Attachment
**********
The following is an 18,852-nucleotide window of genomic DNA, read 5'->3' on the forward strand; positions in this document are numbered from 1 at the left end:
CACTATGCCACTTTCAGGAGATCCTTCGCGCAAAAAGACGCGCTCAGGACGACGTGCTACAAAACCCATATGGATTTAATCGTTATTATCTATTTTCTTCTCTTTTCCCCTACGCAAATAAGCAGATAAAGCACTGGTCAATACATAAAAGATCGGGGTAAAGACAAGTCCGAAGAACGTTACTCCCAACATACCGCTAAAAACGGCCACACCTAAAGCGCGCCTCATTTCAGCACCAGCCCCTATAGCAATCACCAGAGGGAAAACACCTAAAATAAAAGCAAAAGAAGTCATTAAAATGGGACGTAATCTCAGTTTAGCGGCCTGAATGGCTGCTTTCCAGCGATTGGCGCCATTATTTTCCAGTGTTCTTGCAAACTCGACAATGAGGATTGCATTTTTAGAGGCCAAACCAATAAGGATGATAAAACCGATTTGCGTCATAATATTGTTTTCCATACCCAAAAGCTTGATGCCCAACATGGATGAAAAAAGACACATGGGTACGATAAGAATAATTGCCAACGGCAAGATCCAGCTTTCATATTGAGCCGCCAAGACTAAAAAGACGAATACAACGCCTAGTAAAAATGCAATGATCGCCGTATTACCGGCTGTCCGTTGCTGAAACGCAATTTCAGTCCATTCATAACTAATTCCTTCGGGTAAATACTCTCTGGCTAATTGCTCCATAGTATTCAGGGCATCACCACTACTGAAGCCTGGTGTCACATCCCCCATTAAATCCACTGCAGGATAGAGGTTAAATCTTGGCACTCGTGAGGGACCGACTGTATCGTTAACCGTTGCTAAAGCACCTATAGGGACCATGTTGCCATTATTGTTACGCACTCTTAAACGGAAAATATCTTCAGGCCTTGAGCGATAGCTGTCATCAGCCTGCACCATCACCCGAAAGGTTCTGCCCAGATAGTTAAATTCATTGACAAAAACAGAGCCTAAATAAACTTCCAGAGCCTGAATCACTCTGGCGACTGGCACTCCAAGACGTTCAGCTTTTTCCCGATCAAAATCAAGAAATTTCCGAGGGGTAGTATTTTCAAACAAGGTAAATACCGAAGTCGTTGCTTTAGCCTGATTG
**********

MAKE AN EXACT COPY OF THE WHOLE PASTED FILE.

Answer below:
The following is an 18,852-nucleotide window of genomic DNA, read 5'->3' on the forward strand; positions in this document are numbered from 1 at the left end:
CACTATGCCACTTTCAGGAGATCCTTCGCGCAAAAAGACGCGCTCAGGACGACGTGCTACAAAACCCATATGGATTTAATCGTTATTATCTATTTTCTTCTCTTTTCCCCTACGCAAATAAGCAGATAAAGCACTGGTCAATACATAAAAGATCGGGGTAAAGACAAGTCCGAAGAACGTTACTCCCAACATACCGCTAAAAACGGCCACACCTAAAGCGCGCCTCATTTCAGCACCAGCCCCTATAGCAATCACCAGAGGGAAAACACCTAAAATAAAAGCAAAAGAAGTCATTAAAATGGGACGTAATCTCAGTTTAGCGGCCTGAATGGCTGCTTTCCAGCGATTGGCGCCATTATTTTCCAGTGTTCTTGCAAACTCGACAATGAGGATTGCATTTTTAGAGGCCAAACCAATAAGGATGATAAAACCGATTTGCGTCATAATATTGTTTTCCATACCCAAAAGCTTGATGCCCAACATGGATGAAAAAAGACACATGGGTACGATAAGAATAATTGCCAACGGCAAGATCCAGCTTTCATATTGAGCCGCCAAGACTAAAAAGACGAATACAACGCCTAGTAAAAATGCAATGATCGCCGTATTACCGGCTGTCCGTTGCTGAAACGCAATTTCAGTCCATTCATAACTAATTCCTTCGGGTAAATACTCTCTGGCTAATTGCTCCATAGTATTCAGGGCATCACCACTACTGAAGCCTGGTGTCACATCCCCCATTAAATCCACTGCAGGATAGAGGTTAAATCTTGGCACTCGTGAGGGACCGACTGTATCGTTAACCGTTGCTAAAGCACCTATAGGGACCATGTTGCCATTATTGTTACGCACTCTTAAACGGAAAATATCTTCAGGCCTTGAGCGATAGCTGTCATCAGCCTGCACCATCACCCGAAAGGTTCTGCCCAGATAGTTAAATTCATTGACAAAAACAGAGCCTAAATAAACTTCCAGAGCCTGAATCACTCTGGCGACTGGCACTCCAAGACGTTCAGCTTTTTCCCGATCAAAATCAAGAAATTTCCGAGGGGTAGTATTTTCAAACAAGGTAAATACCGAAGTCGTTGCTTTAGCCTGATTG